Cog Notes: Is the ASTI wasted on the young?

Like other trade unions, the ASTI has been struggling to get younger members involved

It will be interesting to see who turns up for the ASTI's special rules convention on November 14th and 15th. Like other trade unions, the ASTI has been struggling to get younger members involved, and for that demographic, spending a Friday and Saturday in Athlone discussing changes to the union's constitution might not be a high priority.

One of the proposals to be debated at the conference is that only serving teachers should be allowed to attend the annual convention as delegates. This would end the usual practice whereby retired teachers can vote on policy matters affecting the working lives of young ASTI members.

Any such change to the constitution requires a two-thirds majority, however, and given the demographics of ASTI conventions, success will involve turkeys voting for Christmas.

A far more controversial proposal is to reduce the membership of the central executive council from 162 members to 72 and make it subordinate to a new ASTI executive council. This would bring it in line with other trade unions where decisions are made by a core officer class. The ASTI is unusual in that the council, which is composed of branch members, is the "supreme governing body". It meets twice a year and sets policy that must be followed by general secretary Pat King and other executives in the existing "standing" committee.

Of course, this attempt to "normalise" the ASTI is seen by some as a mere power grab. Mark Walshe of the ASTI Fightback group says the reforms will make the union less democratic, and he rejects the suggestion that a more agile or reactive ASTI will appeal to younger members. "The reason young people are not participating is because of social partnership."

As to whether they should scrap the vote for retirees, “I would not be in favour of it. There is a militancy associated with older members that younger people have lost,” says Walshe. “A lot of retired members have strong convictions and they can be mentors for new members.”

The desk of the future

One of the fancy gizmos at the Web Summit in Dublin this week promises to revolutionise e-learning in the classroom or, in its own words, to create "new pedagogical and interaction affordances".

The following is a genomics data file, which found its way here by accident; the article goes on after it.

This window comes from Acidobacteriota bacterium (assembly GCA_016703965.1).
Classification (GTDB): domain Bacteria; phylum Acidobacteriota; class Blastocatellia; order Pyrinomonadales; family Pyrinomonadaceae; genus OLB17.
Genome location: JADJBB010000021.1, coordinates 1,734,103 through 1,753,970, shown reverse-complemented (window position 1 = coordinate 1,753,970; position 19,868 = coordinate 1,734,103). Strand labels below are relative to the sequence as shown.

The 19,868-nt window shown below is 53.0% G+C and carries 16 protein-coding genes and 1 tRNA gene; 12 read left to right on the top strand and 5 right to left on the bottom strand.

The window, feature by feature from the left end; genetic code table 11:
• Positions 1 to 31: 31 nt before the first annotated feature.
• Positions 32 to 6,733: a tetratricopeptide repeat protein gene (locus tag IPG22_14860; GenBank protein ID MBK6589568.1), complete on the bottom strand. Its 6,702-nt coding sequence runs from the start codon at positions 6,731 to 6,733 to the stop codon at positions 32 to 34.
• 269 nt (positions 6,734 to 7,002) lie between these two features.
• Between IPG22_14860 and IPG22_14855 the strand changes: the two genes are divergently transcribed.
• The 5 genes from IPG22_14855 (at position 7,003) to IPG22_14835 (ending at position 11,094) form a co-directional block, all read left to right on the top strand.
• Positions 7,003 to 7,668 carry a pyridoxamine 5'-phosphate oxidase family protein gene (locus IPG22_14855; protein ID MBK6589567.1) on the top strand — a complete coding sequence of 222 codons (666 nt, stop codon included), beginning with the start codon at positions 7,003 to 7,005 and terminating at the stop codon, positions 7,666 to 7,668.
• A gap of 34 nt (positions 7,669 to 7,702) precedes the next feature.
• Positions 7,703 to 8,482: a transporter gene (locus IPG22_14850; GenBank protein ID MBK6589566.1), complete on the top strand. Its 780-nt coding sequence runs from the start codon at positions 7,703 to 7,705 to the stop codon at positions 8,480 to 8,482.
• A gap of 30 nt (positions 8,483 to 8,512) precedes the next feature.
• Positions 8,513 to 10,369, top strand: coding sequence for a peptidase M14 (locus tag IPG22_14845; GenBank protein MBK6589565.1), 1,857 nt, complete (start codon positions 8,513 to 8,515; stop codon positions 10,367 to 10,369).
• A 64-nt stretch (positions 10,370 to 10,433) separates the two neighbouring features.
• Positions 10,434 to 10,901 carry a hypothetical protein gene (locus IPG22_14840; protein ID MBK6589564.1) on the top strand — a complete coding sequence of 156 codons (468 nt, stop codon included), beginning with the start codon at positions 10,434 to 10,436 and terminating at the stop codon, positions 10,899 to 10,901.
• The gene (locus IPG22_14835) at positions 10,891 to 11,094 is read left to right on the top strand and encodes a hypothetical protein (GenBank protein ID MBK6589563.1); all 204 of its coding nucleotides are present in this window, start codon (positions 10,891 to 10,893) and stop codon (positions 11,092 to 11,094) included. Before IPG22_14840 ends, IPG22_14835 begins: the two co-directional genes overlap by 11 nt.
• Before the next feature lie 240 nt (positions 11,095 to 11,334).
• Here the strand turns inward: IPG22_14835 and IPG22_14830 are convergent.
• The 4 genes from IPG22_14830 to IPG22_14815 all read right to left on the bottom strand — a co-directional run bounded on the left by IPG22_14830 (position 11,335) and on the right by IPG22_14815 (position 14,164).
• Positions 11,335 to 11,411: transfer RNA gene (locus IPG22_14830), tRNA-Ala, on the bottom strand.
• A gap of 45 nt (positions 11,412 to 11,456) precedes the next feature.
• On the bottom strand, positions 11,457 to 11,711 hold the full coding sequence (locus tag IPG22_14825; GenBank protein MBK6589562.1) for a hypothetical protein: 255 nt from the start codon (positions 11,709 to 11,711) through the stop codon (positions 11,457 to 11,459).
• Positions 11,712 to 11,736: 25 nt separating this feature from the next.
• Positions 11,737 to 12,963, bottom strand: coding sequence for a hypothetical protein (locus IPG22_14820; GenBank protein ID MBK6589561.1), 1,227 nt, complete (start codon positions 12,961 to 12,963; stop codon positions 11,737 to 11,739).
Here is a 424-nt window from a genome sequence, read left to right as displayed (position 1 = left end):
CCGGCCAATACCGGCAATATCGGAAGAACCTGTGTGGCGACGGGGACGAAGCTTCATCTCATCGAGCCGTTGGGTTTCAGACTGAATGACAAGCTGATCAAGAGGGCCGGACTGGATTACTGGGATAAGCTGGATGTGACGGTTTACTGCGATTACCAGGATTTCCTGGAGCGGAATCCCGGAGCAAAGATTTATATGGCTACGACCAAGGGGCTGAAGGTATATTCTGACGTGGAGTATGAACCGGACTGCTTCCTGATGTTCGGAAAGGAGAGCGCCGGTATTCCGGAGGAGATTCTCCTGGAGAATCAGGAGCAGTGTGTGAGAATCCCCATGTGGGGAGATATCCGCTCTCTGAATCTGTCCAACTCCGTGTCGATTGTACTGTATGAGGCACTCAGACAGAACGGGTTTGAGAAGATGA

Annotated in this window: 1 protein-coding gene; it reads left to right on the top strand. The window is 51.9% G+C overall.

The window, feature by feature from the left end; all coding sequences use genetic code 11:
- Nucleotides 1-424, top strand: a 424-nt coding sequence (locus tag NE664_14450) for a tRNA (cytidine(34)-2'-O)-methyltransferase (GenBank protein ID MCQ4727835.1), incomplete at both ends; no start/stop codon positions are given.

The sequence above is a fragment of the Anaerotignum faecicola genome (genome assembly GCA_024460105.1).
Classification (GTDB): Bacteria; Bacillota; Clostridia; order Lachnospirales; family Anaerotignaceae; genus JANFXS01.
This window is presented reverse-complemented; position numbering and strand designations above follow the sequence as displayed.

Behind the tech talk is a nifty idea: to produce a low-cost, interactive desk that is linked up to the teacher's whiteboard. The Tip Tap Tap system is designed by the Nimbus Centre at Cork Institute of Technology.

Backed by €296,000 in funding from Enterprise Ireland, the researchers have developed touch-sense technology that can be embedded into new school desks, or retrofitted on to existing desks like a laminate overlay.

Only a prototype has been developed so far but the plan is for an affordable unit – about €60 per desk – that would link into any existing school computer system.

Meanwhile, Cork IT's popular student recruitment roadshow begins tomorrow at the Midleton Park Hotel at 7pm.

Together on video

It's hard to comprehend the degree of volunteerism and community activity in Irish society, but the Better Together Video Competition is having a shot at documenting it.

Dozens of community groups and non-profit organisations have been posting videos to the site in recent weeks, including many with an educational angle.

These include the Galway Educate Together Second Level Start Up Group ( Its campaign was given added impetus with the opening of Knocknacarra Educate Together National School in September, which brings to four the number of Educate Together national schools in Co Galway.

You can vote for your favourite video at until November 21st.

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